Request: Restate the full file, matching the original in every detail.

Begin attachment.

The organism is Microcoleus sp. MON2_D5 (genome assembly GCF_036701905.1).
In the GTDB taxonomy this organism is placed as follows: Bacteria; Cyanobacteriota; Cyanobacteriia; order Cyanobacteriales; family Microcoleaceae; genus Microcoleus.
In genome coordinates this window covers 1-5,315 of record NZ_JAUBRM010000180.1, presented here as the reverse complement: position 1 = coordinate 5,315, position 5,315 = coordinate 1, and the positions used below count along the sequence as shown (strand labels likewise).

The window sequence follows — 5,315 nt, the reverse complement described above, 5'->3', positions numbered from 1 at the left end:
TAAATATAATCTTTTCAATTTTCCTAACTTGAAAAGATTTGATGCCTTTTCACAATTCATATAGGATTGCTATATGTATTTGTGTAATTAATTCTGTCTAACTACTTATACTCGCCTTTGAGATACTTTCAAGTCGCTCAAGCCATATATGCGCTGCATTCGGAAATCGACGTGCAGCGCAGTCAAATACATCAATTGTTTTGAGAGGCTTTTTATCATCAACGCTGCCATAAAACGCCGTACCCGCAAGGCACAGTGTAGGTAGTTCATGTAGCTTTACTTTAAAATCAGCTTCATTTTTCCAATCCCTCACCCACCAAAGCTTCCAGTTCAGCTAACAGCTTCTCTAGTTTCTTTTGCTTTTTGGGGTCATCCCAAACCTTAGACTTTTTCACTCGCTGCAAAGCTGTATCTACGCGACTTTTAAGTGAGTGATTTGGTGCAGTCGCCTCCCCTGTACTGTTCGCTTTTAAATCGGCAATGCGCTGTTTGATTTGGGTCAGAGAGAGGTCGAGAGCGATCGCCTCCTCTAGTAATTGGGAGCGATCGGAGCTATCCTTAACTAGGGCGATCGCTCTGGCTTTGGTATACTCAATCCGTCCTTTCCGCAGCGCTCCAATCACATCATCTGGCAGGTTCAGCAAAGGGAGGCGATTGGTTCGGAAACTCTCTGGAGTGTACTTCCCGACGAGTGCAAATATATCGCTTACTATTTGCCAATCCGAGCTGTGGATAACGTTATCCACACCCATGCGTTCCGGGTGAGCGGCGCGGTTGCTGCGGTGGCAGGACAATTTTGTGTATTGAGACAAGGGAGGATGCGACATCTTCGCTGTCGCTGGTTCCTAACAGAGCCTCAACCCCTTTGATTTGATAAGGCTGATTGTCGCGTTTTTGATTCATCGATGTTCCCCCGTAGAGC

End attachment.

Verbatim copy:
The organism is Microcoleus sp. MON2_D5 (genome assembly GCF_036701905.1).
In the GTDB taxonomy this organism is placed as follows: Bacteria; Cyanobacteriota; Cyanobacteriia; order Cyanobacteriales; family Microcoleaceae; genus Microcoleus.
In genome coordinates this window covers 1-5,315 of record NZ_JAUBRM010000180.1, presented here as the reverse complement: position 1 = coordinate 5,315, position 5,315 = coordinate 1, and the positions used below count along the sequence as shown (strand labels likewise).

The window sequence follows — 5,315 nt, the reverse complement described above, 5'->3', positions numbered from 1 at the left end:
TAAATATAATCTTTTCAATTTTCCTAACTTGAAAAGATTTGATGCCTTTTCACAATTCATATAGGATTGCTATATGTATTTGTGTAATTAATTCTGTCTAACTACTTATACTCGCCTTTGAGATACTTTCAAGTCGCTCAAGCCATATATGCGCTGCATTCGGAAATCGACGTGCAGCGCAGTCAAATACATCAATTGTTTTGAGAGGCTTTTTATCATCAACGCTGCCATAAAACGCCGTACCCGCAAGGCACAGTGTAGGTAGTTCATGTAGCTTTACTTTAAAATCAGCTTCATTTTTCCAATCCCTCACCCACCAAAGCTTCCAGTTCAGCTAACAGCTTCTCTAGTTTCTTTTGCTTTTTGGGGTCATCCCAAACCTTAGACTTTTTCACTCGCTGCAAAGCTGTATCTACGCGACTTTTAAGTGAGTGATTTGGTGCAGTCGCCTCCCCTGTACTGTTCGCTTTTAAATCGGCAATGCGCTGTTTGATTTGGGTCAGAGAGAGGTCGAGAGCGATCGCCTCCTCTAGTAATTGGGAGCGATCGGAGCTATCCTTAACTAGGGCGATCGCTCTGGCTTTGGTATACTCAATCCGTCCTTTCCGCAGCGCTCCAATCACATCATCTGGCAGGTTCAGCAAAGGGAGGCGATTGGTTCGGAAACTCTCTGGAGTGTACTTCCCGACGAGTGCAAATATATCGCTTACTATTTGCCAATCCGAGCTGTGGATAACGTTATCCACACCCATGCGTTCCGGGTGAGCGGCGCGGTTGCTGCGGTGGCAGGACAATTTTGTGTATTGAGACAAGGGAGGATGCGACATCTTCGCTGTCGCTGGTTCCTAACAGAGCCTCAACCCCTTTGATTTGATAAGGCTGATTGTCGCGTTTTTGATTCATCGATGTTCCCCCGTAGAGC